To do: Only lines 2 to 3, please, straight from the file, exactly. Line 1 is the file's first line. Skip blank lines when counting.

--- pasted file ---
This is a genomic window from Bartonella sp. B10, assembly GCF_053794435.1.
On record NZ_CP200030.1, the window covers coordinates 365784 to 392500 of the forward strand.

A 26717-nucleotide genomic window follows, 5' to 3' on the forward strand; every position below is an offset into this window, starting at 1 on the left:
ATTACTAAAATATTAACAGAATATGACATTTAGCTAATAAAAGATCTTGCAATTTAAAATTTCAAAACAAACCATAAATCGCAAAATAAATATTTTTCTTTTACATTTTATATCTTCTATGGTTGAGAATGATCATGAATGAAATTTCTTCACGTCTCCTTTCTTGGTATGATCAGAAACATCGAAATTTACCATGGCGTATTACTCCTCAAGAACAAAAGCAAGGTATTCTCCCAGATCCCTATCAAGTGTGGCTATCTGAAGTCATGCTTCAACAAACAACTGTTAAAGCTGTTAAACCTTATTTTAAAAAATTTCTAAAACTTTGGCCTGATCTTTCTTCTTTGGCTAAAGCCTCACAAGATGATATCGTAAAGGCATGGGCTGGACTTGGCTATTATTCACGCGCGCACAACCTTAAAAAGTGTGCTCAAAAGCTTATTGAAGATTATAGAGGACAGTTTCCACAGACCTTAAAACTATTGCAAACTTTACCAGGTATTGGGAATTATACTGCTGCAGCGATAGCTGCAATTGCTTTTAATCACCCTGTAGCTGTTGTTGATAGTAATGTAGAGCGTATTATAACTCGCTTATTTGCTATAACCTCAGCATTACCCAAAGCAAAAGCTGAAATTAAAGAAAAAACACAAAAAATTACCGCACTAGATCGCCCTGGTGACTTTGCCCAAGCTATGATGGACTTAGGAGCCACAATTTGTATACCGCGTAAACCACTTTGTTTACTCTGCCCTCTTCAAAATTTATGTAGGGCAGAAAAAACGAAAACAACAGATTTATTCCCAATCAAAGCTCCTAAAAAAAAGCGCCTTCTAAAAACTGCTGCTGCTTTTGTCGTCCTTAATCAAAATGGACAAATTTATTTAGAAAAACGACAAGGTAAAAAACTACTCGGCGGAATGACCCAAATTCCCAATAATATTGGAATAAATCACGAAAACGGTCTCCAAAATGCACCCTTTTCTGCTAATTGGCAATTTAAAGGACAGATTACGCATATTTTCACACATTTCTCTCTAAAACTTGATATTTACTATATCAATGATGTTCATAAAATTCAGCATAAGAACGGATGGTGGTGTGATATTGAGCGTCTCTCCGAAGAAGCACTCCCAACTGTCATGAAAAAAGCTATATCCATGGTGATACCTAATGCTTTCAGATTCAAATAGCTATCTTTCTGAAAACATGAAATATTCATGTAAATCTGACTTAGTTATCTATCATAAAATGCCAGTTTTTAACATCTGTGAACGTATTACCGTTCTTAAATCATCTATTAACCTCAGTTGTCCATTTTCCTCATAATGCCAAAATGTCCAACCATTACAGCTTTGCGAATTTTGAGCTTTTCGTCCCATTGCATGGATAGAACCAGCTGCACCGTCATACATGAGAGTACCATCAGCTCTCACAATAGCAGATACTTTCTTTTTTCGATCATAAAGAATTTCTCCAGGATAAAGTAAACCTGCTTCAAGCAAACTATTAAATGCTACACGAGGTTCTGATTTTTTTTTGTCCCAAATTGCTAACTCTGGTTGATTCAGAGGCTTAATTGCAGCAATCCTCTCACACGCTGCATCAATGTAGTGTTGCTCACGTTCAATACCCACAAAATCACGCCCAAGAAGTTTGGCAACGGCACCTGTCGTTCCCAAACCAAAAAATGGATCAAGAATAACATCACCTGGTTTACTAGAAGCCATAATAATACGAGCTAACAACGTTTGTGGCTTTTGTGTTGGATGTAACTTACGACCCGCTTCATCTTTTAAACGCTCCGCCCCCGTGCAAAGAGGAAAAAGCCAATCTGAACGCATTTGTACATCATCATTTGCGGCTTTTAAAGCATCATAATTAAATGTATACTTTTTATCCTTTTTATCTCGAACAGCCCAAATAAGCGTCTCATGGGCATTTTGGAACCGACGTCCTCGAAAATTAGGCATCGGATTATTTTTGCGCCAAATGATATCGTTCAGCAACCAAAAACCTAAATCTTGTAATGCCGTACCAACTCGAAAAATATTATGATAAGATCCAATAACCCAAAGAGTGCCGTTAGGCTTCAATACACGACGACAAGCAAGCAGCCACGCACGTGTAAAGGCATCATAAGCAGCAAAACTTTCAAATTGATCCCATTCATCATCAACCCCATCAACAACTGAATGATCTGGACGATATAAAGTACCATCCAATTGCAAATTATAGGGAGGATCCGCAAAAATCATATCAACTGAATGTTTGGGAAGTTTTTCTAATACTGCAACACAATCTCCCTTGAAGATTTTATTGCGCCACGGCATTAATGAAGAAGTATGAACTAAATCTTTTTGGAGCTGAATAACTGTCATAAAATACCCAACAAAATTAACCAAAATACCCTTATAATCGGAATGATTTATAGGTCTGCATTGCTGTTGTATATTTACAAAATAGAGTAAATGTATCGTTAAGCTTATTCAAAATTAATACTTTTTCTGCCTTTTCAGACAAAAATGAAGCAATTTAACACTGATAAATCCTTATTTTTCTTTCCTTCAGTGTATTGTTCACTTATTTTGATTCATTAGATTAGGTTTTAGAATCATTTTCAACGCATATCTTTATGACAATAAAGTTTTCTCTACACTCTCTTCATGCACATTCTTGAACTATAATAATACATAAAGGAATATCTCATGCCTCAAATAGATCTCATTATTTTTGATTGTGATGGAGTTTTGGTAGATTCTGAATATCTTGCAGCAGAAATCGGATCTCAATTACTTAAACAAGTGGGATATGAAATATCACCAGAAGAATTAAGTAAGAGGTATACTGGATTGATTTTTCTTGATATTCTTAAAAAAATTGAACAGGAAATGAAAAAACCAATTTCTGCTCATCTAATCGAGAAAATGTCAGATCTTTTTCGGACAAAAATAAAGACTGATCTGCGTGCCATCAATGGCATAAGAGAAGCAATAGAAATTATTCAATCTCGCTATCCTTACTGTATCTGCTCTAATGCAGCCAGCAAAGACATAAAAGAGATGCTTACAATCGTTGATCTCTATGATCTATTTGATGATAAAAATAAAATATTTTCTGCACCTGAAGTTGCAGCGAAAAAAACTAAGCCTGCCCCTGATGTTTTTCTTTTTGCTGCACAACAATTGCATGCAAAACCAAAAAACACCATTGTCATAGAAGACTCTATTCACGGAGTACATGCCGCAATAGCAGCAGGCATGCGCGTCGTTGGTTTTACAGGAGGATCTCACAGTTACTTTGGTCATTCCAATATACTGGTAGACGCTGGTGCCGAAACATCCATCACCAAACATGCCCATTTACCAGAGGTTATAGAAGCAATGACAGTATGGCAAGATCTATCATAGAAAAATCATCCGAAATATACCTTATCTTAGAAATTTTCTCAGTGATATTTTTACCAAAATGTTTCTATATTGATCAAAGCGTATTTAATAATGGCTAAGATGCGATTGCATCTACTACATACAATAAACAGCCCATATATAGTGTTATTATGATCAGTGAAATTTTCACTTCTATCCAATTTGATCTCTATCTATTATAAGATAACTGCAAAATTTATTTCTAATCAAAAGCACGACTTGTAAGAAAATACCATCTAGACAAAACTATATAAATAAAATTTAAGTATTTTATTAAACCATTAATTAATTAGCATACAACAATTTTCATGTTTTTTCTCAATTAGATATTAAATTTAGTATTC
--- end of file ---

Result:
On record NZ_CP200030.1, the window covers coordinates 365784 to 392500 of the forward strand.

A 26717-nucleotide genomic window follows, 5' to 3' on the forward strand; every position below is an offset into this window, starting at 1 on the left: